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We had the opportunity to attend a presentation of Vampyr, which was given by Philippe Moreau,  Game Director over at Dontnod Entertainment, creators of Life is Strange. I was not given the opportunity to play Vampyr, but I saw some gameplay and Philippe gave a good amount of info on the game in general.

You play as a doctor, Jonathan Reid, who has recently become a vampire and must wrestle with what that means, all the while he tries to affect the city around him. Vampires aren’t commonplace in the world, and nobody knows about them other than the vampire hunters, who appear to be some of the main antagonists of the game. 

Being a doctor, Vampyr is framed around Reid attempting to figure out what’s causing the Spanish Flu and heal as many people as possible, ultimately putting an end to the disease. Contrasting that, Reid’s new life as a vampire compels him to take the blood of citizens to keep going. 

The choice to kill those citizens, which you don’t have to, seems to be one of Vampyr‘s key mechanics. In order to level up and unlock new abilities, you have to kill people, but killing people will obviously have consequences. For example, in the demo they killed a not so nice man, but it turned out he had a son who is now without a parent. Philippe hinted that the consequence, beyond the guilt of the dialogue, will show up later, implying that the child may appear in some way later. 

You don’t just quickly choose someone to kill and do it, though you can if you want. A big part of the game is gathering detail on your targets. You can track them, talk to them, listen to them interact with other characters, and more to build up a dossier to inform your decision. That information will certainly tell you more about their character and personality, but may also drop some hints as to the potential consequences if you were to choose to kill them. Interestingly, you can even bring up quick info about NPCs, like their occupation, in a very similar fashion to how Watch Dogs let you take a look at people walking around quickly.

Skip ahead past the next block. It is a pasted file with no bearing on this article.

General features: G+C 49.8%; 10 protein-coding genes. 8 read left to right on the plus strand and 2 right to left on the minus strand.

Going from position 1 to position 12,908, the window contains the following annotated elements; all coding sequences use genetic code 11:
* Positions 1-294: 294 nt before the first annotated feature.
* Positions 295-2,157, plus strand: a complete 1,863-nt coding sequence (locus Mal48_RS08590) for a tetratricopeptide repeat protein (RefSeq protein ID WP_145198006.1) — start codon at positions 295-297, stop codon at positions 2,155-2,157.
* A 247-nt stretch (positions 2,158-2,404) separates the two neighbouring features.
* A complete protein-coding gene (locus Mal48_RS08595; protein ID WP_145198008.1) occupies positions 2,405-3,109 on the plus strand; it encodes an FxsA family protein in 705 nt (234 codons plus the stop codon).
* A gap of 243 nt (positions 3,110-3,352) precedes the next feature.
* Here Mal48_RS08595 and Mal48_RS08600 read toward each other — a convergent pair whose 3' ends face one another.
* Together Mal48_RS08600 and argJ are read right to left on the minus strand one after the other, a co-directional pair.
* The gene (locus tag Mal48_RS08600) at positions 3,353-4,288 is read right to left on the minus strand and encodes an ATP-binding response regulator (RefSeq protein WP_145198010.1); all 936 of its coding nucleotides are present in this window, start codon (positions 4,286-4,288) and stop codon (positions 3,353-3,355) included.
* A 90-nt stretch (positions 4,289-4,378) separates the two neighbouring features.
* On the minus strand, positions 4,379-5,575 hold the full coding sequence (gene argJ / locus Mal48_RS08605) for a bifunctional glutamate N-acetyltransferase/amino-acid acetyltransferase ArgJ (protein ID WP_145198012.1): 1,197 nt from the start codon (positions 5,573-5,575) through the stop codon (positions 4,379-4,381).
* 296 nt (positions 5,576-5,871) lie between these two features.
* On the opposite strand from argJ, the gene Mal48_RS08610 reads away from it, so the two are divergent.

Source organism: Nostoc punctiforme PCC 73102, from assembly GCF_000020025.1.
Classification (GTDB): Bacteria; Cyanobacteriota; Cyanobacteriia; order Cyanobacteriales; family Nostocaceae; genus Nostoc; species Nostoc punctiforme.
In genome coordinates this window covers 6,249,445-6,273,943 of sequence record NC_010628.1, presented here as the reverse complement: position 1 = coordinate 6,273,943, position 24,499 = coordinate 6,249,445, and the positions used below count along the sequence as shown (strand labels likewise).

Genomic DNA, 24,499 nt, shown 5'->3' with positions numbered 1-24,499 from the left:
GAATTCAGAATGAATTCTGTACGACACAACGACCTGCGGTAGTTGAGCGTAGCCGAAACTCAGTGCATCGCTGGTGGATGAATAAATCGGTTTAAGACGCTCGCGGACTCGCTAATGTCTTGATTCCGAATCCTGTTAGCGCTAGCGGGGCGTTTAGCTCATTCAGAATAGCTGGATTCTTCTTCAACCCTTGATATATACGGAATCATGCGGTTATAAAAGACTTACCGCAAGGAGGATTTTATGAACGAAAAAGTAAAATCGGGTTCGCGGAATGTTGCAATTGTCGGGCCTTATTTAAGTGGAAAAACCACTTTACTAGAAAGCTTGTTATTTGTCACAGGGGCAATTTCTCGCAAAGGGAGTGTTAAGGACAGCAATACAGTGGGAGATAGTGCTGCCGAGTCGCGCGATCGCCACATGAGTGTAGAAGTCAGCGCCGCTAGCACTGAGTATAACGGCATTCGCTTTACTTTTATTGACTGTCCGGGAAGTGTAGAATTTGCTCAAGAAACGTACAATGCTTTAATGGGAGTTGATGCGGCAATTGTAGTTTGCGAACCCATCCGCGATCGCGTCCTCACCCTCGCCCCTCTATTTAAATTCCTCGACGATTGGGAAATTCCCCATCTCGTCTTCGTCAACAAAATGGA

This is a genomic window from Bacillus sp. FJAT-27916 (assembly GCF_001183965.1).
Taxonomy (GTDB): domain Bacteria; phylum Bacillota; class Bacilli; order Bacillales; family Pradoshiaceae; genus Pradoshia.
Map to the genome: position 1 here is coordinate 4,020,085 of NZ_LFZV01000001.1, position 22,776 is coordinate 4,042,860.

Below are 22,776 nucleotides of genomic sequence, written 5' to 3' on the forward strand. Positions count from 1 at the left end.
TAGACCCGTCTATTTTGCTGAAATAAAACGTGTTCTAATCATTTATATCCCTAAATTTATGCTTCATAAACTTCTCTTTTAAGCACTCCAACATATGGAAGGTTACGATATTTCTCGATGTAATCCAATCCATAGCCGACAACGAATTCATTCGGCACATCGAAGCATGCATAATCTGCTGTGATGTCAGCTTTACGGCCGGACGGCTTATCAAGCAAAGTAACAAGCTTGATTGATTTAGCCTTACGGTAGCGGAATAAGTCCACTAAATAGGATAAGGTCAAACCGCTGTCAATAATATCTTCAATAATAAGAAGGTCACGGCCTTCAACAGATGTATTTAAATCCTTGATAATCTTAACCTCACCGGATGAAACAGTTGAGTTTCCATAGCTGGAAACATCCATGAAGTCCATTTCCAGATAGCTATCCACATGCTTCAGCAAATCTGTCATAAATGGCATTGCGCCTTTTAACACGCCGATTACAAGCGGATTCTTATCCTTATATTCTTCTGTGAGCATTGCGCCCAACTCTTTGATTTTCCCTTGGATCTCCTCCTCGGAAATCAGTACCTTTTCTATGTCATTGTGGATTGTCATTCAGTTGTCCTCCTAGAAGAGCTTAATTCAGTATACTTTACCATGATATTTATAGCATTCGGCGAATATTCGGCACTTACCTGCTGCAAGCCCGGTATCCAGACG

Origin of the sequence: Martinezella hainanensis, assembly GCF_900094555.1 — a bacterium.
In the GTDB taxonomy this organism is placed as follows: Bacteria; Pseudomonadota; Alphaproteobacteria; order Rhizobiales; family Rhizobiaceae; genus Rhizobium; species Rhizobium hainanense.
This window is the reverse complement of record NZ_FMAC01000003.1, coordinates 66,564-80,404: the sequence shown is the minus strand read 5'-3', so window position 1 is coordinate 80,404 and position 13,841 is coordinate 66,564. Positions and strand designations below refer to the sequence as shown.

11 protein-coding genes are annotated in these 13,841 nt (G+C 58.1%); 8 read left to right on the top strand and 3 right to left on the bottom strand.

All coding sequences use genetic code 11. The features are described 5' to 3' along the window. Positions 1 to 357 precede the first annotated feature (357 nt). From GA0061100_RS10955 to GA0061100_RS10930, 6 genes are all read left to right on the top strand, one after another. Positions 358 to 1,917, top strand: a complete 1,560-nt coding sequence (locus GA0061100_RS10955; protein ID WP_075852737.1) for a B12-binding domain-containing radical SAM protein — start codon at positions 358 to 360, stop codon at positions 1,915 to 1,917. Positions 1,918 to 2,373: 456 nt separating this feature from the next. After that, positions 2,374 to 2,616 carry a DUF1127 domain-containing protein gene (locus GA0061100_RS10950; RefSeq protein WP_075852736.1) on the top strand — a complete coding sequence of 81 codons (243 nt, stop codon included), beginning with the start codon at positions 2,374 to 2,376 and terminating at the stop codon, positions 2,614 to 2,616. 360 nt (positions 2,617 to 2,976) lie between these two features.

There are even more things to consider in your choices as you have the health of the various districts in London that will be affected by your actions. Crime will rise, buildings will become rundown, disease will be more rampant, and more in unhealthy districts. The health of the district can be decided by several choices you make, but chief among them seems to be how many citizens you kill within any given district. So, you can go on a murder spree, but expect it to have some lasting consequences in that part of town. Philippe even mentioned that certain people killed will show up in the newspapers the next day, detailing the murder.

Some combat, but not much was shown off. It is very fast-paced, but there is a certain deliberateness to it as well. You will not win by simply mashing buttons, as you will have to react to enemy swings and try to capitalize on what they are doing at any given moment, while comboing into the unexpected. Other than that, some spectacular vampire moves were shown off, where Reid can more or less just shred people to pieces.

All in all, Vampyr seems pretty interesting and the emphasis on player choice affecting both the large and small is very interesting. The fact that you can go through without killing a single person definitely adds another layer. The choice to participate in a lot of emergent stories, by juts listening to conversations or what have you as you go by, can be really interesting if done well. The overall story, where it will take you, and what it will require you to do to progress (i.e. kill someone) wasn’t shown off at this presentation.

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Andrew Otton

Editor in Chief

Editor in Chief at TechRaptor. Lover of some things, a not so much lover of other things.